War GeekDecember 19, 2014 9:01 AM

The UUdial complex of dialup networking (legacy AOL and darn near everyone else) was 'upgraded' to do connections over SS7 over ten years ago at least in part for CALEA compliance (supporting on the fly tapping of AOL customers). Quotes added because it wasn't really an upgrade for the end users...ss7 tunnels were flaky as hell back then.

Just one of the screw-the-customer features deployed what became Verizon. I think cryptome actually has the menu lists provided by telco's to governments for the $$ the telco expect to be paid for tapping their customers that includes this type of tapping as one of the bits.

javierDecember 19, 2014 9:03 AM

THis is FAKE information. ALL mobile carriers using SS7 block this. Seems security researchers are releasing FAKE information to be notorious. Better learn more about GSM

jokeDecember 19, 2014 10:43 AM

To be concerned with telephone call security is the problem itself. To solve the problem, you simply must realize that there is no telephone call security. To make any assumptions otherwise is dangerous.

Forever forward, if you're communicating without end-to-end encryption, expect that the data and metadata is indexed and searchable and available forever for the whole world to see.

anonymousDecember 19, 2014 11:14 AM

SS7 was designed so that no matter what flavor of switch you originated the call from to intermediate switches to the called party switch as long as they all spoke SS7 the call would route and bill correctly.

bitstrongDecember 19, 2014 11:57 AM

The SS7 was the first intercontinental ballistic missile deployed by the USSR. See Jane's.

NileDecember 19, 2014 12:53 PM

"We'll learn more when the researchers present their results."

Yes, this.

You'd think that the cellphone company's overriding design imperative - bulletproof billing - offers some assurances for general security; we're all optimists here, right?

Oh.

That'll be the sound of people whose optimism was extinguished by a cursory examination of the secure GSM stack in a handset.

Have you ever heard of a Telco sending back base station and network equipment to the supplier because it failed a security audit? I'm kinda hoping that someone will pop up here and contradict me with concrete examples of that: that would be someone well worth listening to.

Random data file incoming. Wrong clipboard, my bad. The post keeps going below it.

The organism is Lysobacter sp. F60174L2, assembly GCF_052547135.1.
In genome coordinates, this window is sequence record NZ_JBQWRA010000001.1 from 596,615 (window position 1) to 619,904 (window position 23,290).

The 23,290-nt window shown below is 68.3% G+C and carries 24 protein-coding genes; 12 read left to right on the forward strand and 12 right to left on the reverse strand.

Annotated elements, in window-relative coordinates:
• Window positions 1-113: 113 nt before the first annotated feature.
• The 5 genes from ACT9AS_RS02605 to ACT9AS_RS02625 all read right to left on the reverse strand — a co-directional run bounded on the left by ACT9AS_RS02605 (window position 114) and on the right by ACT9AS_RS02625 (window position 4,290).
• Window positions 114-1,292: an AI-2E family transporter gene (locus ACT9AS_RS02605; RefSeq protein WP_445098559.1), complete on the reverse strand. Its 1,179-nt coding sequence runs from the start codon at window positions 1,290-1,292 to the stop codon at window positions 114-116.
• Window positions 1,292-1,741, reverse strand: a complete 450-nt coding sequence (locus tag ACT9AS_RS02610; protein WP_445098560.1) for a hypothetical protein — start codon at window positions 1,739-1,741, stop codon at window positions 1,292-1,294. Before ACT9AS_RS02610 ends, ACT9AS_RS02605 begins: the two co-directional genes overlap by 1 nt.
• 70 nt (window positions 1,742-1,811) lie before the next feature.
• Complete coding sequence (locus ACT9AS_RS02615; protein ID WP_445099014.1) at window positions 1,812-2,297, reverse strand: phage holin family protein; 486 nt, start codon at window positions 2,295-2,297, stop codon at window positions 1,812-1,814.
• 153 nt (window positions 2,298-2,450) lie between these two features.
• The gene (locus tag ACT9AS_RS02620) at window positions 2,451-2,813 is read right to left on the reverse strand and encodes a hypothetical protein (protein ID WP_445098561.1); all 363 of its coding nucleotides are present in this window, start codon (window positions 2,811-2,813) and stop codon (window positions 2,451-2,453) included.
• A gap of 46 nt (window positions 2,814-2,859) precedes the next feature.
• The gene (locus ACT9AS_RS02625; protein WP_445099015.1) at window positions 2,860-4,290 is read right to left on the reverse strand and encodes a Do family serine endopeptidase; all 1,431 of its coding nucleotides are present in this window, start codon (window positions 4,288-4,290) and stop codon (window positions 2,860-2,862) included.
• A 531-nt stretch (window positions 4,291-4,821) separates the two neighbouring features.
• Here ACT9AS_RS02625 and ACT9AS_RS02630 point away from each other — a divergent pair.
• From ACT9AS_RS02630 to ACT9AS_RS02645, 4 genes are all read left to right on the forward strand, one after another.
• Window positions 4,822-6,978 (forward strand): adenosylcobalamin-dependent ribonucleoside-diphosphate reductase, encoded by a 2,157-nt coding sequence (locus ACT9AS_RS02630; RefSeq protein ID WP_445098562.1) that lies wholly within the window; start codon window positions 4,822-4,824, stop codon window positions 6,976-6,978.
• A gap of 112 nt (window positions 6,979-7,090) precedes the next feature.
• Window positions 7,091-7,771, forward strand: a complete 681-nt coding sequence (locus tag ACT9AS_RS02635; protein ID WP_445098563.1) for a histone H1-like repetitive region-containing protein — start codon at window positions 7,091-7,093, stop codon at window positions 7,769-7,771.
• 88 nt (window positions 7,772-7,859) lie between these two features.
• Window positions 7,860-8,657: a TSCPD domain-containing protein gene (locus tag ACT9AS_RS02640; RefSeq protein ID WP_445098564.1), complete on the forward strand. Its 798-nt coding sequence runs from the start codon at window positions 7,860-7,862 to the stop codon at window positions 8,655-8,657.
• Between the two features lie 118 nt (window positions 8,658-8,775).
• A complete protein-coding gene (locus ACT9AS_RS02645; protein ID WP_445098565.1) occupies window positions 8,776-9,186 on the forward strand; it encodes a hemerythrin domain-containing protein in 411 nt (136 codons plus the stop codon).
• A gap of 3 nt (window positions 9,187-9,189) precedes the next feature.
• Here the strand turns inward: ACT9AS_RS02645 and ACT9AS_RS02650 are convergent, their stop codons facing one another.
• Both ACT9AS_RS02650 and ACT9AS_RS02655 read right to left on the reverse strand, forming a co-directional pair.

And *their* reactions to the researchers' results would be quite interesting.

Richard BartelMarch 24, 2016 9:13 PM

I notified the Federal Trade Commission of this SS7 vulnerability on May 20, 1999. (transcript pp. 200-203).

See: BEFORE THE FEDERAL TRADE COMMISSION
IN RE: PAY-PER-CALL WORKSHOP.

THURSDAY, MAY 20, 1999

FEDERAL TRADE COMMISSION
600 Pennsylvania Avenue, N.W.
Room 432
Washington, D.C. 20850

FTC PARTICIPANTS:
EILEEN HARRINGTON, Moderator
ALLEN HILE, Assistant Director
MARIANNE SCHWANKE, Esq.
ADAM COHN, Esq.
CAROLE DANIELSON, Investigator
MARK HERTZENDORF, Economist
REPORTED BY:
DEBRA L. MAHEUX

For The Record, Inc.
Waldorf, Maryland
(301)870-8025

P A R T I C I P A N T S
CYNTHIA MILLER, RICK MOSES, Florida Public
Services Commission
JAMES BOLIN, Esq., AT&T
ALBERT ANGEL, Billing Reform Task Force
ANTHONY TANZI, IAN EISENBERG, Association of
Telecommunications Professionals in Higher Education
RICHARD GORDON, ERIC LEE, LARRY GOOD, Electronic
Commerce Association
KRIS LAVALLA, JOHN GOODMAN, Bell Atlantic
JEFF KRAMER, AARP
JACQUELENE MITCHELL, Coalition to Ensure
Responsible Billing
GARY PASSAN, Teleservices Industry Association
DEBORAH HAGAN, JILL SANFORD, NAAG
PETER BRENNAN, Tele-publishing, Inc.
PHILIP PERMUT, DANNY E. ADAMS, Cable & Wireless,
(W.I.) Inc.
ADELE SIMPSON, International Telemedia
Association
LORETTA GARCIA, Esq., Dow, Lohnes & Albertson
DAVID MATSON, HELEN-SCHALLENBERG-TILLHOF, Sprint
RICHARD BARTEL, Communications Venture Services
LINDA YOHE, MARK FARRELL, SBC Communications
SUSAN GRANT, National Consumers League
CHARULATA B. PAGAR, JOHN AWERDICK, Promotion
Marketing Association